- The edge-length, the surface area and the volume of a cuboid are examined here, and it is a chance to look at the solution to polynomial equations with the help of a computer.

- The Venn Diagram with three bubbles is the maths teacher’s friend! This pdf suggests ways in which this idea can be used in a range of settings.

- A chance to use the Remainder Theorem and Factor Theorem in the context of a simple result from number theory that provides a motivation for the work.

**4. Curve Sketching**

**Risp 6: The Gold and Silver Cuboid**

- The edge-length, the surface area and the volume of a cuboid are examined here, and it is a chance to look at the solution to polynomial equations with the help of a computer.

- A chain hangs in a catenary - but how close is this to being a parabola? A chance to bring in a discussion of percentage error and some related graphs…

- The initial challenge is to see how many curves students can build from a given set of cards. Then questions of increasing difficulty are asked about these curves; what questions would you ask?

- We know what a^b means, but what does a^b^c mean? An activity that extends understanding of powers, while introducing some nice graphical work too.

- You are given four clues - but they can’t all be true together. What combinations of the clues define a parabola? A good test of how to sketch a quadratic curve.

**5. Uncertainty and Inequalities**

- A chain hangs in a catenary - but how close is this to being a parabola? A chance to bring in a discussion of percentage error and some related graphs…

**6. Indices and Surds**

- We know what a^b means, but what does a^b^c mean? An activity that extends understanding of powers, while introducing some nice graphical work too.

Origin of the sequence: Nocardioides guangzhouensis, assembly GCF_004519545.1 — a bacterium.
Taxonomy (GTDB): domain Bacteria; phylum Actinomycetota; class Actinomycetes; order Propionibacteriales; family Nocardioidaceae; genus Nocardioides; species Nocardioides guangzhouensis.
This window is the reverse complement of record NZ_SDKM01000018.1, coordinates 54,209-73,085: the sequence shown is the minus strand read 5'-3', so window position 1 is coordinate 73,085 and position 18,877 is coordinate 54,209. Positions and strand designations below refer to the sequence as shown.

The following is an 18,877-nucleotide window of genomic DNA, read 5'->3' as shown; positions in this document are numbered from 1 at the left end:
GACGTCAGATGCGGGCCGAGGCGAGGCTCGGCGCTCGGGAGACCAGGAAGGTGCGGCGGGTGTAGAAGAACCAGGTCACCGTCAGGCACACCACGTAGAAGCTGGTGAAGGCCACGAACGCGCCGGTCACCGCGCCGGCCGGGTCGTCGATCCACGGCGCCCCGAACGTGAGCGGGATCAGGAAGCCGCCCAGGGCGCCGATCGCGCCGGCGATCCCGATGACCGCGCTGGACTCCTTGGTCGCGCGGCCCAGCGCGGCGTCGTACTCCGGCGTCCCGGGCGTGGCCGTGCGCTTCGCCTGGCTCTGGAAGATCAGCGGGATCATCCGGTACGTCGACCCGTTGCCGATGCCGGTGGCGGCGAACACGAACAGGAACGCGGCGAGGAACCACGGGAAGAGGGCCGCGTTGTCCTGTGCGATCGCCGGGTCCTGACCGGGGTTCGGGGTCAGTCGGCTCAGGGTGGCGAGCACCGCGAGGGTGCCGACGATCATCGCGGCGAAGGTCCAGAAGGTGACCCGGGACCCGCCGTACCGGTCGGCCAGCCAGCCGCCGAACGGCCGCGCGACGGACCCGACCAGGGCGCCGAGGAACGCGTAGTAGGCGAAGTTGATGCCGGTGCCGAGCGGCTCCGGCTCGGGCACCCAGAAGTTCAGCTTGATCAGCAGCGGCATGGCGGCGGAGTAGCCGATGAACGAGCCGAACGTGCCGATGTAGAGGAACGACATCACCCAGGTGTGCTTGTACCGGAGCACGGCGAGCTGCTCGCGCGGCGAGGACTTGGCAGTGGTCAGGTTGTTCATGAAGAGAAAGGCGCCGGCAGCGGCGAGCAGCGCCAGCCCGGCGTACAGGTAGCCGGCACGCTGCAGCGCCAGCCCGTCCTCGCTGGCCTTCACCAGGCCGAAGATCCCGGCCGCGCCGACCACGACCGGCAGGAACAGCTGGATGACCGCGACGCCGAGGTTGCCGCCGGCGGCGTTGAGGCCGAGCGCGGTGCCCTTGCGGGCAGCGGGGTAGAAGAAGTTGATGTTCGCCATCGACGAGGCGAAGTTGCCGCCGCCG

**7. The Language of Mathematics and Proof**

**Risp 1: Triangle Number Differences**

- A chance for students to explore ideas of proof while focussing on some simple ideas from number theory. The only prior knowledge needed is ‘prime’ and ‘triangle’ as applied to numbers.

**8. Sequences and Series**

- How many types of sequence behaviour can your students create using just this given set of cards? The range of possibilities is surprising!

**Risp 14: Geoarithmetic Sequences**

- When you start with sequences, there are a number of different behaviours that you want your student to encounter. This activity gives rise to most of the kinds of sequence you want to examine, and their classification makes for good practice.

- When does the nth term of a sequence equal the sum of the first n terms? A chance to consolidate the formulae for summing arithmetic and geometric sequences.

**9. Differentiation**

**Risp 36: First Steps into Differentiation**

- How to start on the calculus? A key question - one answer is here. An approach through pattern- spotting that should bring all your students with you.

**10. Integration**

- e plays such a fundamental role in A Level maths that it is good to introduce the number early. Here there are three quick starter activities that introduce e, with one main task on integration that leads to e.

**Risp 25: The answer’s 1: what’s the question?**

- Turning a question around sometimes makes the maths more interesting. Given the answer (x+1)/(x-1) what could the question be?

**11. Trigonometry**

- Given four facts about a triangle, only three of which are true at any one time, how many triangles can you make?

**12. Logarithms and Exponentials**

**Risp 31: Building Log Equations**

- You are given a set of cards, including three ‘log’ cards, and you have to build sensible equations using them. Are these equations always, sometimes, or never true?

- A chain hangs in a catenary - but how close is this to being a parabola? A chance to bring in a discussion of percentage error and some related graphs…